I also really like the textured stitch pattern:

It took me a while to fully understand the pattern. The book calls it "box stitch," but I prefer another term: double moss stitch. It's basically


But you need to start on the second row rather than the first in order to get it to come out right. And you alternate between knitting the purls and knitting the knits:

KK (knit the knits)
KK (knit the purls)
PP (purl the knits)
PP (purl the purls)

And you need to cast on a multiple of 4 plus 2 extra.

But it makes a nice flat fabric which is exactly the same on both sides, and which has an interesting amount of texture. I'm thinking of trying it on a dish-cloth in cotton to see how the texture works for that. It seems basically kind of "scrubby."

So now I've cast on the first front side, but I realize that the self-striping will turn out completely different. Even on the back, when I decreased for the arm-holes, the width of the stripes changed noticeably. But that is the nature of the yarn, so I am determined not to let it bother me. I really like the way it subtly changes colors. It took me 3 weeks to make the back, and the fronts should take maybe a little less, if I don't get confused and have to spend time figuring things out again. Ha.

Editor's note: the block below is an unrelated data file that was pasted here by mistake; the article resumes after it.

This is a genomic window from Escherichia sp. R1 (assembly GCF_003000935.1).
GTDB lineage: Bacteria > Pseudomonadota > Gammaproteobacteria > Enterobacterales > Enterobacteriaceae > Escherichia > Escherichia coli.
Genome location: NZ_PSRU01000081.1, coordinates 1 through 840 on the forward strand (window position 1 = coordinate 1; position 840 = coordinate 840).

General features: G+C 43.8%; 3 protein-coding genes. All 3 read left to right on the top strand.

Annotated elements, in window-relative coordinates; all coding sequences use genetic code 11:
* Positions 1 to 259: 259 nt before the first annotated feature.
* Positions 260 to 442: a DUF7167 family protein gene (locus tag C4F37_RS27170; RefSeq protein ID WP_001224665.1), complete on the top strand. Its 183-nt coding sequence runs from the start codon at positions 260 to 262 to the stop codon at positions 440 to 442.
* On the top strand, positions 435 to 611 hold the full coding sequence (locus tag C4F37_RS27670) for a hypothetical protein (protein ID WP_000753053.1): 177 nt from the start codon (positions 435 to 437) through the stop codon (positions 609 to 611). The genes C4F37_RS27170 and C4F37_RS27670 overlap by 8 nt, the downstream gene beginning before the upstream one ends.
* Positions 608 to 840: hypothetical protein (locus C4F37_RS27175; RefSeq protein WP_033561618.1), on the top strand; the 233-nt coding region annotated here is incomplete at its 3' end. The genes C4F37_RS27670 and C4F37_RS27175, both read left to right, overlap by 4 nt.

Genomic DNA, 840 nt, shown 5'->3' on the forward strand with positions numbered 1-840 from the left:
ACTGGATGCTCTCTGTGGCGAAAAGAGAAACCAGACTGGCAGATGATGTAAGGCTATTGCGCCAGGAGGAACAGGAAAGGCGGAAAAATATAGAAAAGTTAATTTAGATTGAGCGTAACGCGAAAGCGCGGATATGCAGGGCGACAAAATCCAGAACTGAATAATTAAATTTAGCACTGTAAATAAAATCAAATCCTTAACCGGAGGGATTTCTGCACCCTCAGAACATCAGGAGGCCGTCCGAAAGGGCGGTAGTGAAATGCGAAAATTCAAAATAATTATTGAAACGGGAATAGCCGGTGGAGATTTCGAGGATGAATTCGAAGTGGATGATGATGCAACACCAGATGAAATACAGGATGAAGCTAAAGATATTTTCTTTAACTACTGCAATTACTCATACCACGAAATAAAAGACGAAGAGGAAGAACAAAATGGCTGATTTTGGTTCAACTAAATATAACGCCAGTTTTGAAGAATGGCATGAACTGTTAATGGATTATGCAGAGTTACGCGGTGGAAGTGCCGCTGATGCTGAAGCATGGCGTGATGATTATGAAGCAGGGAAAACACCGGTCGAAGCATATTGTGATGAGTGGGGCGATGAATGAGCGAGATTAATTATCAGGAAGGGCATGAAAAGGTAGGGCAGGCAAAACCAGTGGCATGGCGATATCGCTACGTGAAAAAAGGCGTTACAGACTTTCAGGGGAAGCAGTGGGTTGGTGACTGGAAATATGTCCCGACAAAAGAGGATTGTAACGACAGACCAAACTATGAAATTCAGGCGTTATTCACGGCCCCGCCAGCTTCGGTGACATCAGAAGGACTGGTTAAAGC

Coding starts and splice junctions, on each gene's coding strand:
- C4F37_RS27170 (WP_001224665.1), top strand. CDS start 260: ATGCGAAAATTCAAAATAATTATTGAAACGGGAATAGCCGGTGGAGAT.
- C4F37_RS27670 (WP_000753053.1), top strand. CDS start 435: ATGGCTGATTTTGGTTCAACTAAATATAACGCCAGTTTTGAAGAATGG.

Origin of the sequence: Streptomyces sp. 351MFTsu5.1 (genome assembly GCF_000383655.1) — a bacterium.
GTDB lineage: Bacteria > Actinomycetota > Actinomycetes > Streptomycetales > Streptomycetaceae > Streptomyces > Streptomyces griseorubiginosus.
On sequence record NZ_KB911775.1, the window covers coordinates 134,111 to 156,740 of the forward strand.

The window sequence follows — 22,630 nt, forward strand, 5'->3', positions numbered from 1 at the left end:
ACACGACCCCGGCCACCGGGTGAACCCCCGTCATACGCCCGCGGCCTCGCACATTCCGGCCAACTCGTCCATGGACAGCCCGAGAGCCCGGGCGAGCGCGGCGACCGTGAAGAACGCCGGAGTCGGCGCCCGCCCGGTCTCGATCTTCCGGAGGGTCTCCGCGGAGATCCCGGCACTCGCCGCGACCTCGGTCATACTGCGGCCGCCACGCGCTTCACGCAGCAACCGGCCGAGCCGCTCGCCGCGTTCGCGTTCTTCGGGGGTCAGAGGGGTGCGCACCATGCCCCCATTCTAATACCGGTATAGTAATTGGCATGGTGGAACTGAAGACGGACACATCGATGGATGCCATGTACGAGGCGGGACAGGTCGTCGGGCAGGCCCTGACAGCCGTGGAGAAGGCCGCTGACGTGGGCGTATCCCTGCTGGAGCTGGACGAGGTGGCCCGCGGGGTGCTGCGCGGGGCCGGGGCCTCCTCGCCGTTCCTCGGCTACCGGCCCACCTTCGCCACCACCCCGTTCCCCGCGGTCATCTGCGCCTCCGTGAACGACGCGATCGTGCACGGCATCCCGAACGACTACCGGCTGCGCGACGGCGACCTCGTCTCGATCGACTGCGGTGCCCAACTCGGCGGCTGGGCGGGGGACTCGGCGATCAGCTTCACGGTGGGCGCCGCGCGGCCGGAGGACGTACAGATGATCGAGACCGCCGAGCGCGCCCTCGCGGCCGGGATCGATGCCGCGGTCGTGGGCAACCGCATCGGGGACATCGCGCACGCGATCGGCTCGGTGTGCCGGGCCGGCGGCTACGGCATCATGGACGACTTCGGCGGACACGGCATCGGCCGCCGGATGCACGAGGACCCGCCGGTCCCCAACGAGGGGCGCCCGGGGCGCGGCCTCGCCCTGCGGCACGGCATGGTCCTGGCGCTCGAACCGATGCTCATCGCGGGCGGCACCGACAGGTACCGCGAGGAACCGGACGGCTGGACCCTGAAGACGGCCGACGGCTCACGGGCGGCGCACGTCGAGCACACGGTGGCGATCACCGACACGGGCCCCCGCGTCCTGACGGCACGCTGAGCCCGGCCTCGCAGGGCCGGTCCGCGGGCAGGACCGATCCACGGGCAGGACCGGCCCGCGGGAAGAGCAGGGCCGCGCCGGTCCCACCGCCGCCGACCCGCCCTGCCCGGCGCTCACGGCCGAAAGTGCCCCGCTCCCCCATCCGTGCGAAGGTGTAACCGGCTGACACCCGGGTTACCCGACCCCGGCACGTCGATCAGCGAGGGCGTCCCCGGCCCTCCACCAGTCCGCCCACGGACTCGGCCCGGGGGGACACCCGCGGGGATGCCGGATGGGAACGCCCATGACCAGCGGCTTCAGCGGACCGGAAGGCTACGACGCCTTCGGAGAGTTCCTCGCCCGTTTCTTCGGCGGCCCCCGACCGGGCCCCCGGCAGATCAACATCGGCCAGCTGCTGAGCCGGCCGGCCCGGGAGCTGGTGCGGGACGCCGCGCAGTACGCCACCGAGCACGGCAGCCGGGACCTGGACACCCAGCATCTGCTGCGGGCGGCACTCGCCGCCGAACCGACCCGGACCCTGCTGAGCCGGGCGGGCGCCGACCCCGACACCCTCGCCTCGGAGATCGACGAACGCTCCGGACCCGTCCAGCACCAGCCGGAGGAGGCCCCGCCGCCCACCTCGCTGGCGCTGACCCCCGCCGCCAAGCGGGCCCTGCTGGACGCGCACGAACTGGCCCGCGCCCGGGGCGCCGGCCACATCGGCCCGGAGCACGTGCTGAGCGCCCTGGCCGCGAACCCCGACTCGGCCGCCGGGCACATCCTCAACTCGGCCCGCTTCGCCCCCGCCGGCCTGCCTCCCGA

Kristen goes back to Chicago tomorrow around noon. We had a great time while she was home. And she ordered Cash-soft yarn online at a great discount and had it shipped to Chicago, so when she gets back, she will have a go at knitting a sweater. She found out her grades today, and she had an A, A- and B+, which was better than feared, so she can once again go back a happy camper. Spring term is sure to be more enjoyable than winter term was.

Wednesday, March 14, 2007

Baby Yoda Sweater

Beautiful Baby Pru models the Baby Yoda sweater! Thanks to Pru's Mom for forwarding this lovely picture to me.

Sunday, March 4, 2007

Yarn Shopping